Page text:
The word, academic freedom, is not just for the higher education. Nowadays, in South Korea, new Korean history textbook for the secondary education is a huge issue because the new text book which is published by one of publisher, “New Right”, includes both too much right-wing ideology and too much errors about the Korean modern history. It is possible that every history of every county can be interpreted with various viewpoints because every single person has a different background, ideology, philosophy, and the aim of life. The publisher insisted that this is academic freedom, and the students have a right of selection for their textbook. If the students do not want to use New Right’s Korean history book, they can refuse the textbook. I think it does not make any sense because the textbook for the secondary education student is only the textbook. This book is not a journal or other types of paper. In this case, do we respect New Right’s opinion as academic freedom, and do we accept their Korean textbook as academic freedom? Read the article below, and think about this issue.
A decade-long battle between liberals and conservatives over how to teach the nation’s modern history has become fiercer since the latter group published a new textbook.
To sum up, the “new right” history textbook is not just slanted toward right-wing ideology but contains too many errors to provide young students with correct and balanced historical viewpoints. One can hardly see why the screening committee approved it.
Most egregious is its glorification of Japan’s colonial rule of Korea. The book, for instance, insinuates that Japan’s occupation contributed to modernization of Korea, saying, “… as Japan’s colonization continued, more Koreans had come to accept the modern concept of time.” It also distorts notorious pro-Japanese collaborators as patriots.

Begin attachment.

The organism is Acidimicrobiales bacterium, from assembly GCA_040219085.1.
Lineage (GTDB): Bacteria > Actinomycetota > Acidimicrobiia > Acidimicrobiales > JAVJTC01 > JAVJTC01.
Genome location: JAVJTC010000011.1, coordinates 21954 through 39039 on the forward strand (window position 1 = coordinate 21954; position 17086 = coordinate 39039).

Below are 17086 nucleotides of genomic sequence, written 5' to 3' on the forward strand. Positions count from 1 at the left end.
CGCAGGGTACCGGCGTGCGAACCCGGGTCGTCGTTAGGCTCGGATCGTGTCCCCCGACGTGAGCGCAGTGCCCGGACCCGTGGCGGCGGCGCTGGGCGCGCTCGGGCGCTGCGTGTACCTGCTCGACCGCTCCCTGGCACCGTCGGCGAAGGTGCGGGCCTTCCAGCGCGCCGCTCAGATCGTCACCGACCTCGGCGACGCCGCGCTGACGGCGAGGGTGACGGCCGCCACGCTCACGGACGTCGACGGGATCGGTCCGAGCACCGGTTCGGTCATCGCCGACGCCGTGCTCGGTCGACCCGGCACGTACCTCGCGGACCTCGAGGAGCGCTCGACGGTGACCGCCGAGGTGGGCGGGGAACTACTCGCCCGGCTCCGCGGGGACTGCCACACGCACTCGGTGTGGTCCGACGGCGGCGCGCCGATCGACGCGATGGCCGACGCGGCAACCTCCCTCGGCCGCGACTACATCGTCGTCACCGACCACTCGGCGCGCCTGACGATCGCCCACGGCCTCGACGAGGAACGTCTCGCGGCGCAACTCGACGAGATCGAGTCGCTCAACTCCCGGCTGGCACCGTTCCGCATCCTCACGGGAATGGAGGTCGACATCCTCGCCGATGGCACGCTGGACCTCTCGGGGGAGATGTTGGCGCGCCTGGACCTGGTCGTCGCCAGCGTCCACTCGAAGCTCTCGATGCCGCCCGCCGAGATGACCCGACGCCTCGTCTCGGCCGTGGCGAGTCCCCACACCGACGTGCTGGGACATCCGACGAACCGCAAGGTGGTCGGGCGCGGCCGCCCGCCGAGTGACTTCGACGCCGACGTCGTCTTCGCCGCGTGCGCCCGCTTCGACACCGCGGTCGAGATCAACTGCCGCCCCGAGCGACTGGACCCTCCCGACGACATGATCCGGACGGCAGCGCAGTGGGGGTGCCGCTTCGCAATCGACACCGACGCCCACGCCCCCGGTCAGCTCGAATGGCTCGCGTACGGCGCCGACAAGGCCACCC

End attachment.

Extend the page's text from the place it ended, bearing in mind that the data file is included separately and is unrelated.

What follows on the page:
Even more glaring is its incorrect, downplaying description of Japan’s wartime sexual enslavement of foreign women. The book’ presents the tragedy of the so-called comfort women as if it had started in 1944 while the Japanese Imperial Army committed unprecedented abuses of human rights as early as the mid-1930s. Even some Japanese history textbooks describe it more extensively and correctly than the latest Korean one.
It’s small surprise then that the new textbook effectively justifies the dictatorial rule of conservative Presidents Syngman Rhee and Park Chung-hee, too, as inevitable for the protection of South Korea from communist North Korea and the nation’s industrialization. For the same reasons, it makes light of the important events in the journey toward democracy, such as the April 19, 1960 student movement, and May 18, 1980 uprising in Gwangju.
Academic freedom is of course an essential part of a free society and one may take the contents of the new textbook as just an example of various viewpoints. Considering that this is not just a scholastic journal but a textbook for students, however, it should at least respect the nation’s Constitution based on democracy, freedom and human rights. Which of these crucial elements existed under the Japanese colonial rulers or military dictators?
The controversial textbook one-sidedly stresses state-led, or –dictated, economic growth and other remarkable accomplishments achieved while ignoring the hardships and sacrifices made by the Korean people in the process. What’s the difference between the “new right” historians and “old right” scholars and even Japan’s ultra-rightist revisionists of history who have long become the targets of international criticism for turning back the historical clock?
The best solution might be to cancel the authorization of the textbook in question. If that is difficult legally and politically, it’s up to schools to cast it aside, as most conscientious Japanese schools turn a cold shoulder toward ultra-right books.
Conservative and liberal political parties should also stay away from the debate because most Koreans are too tired to add an historical ruckus to the ideological one already underway which concerns a leftist politician. They had better let history remain as just history, not nationalistic history, let alone politicized history.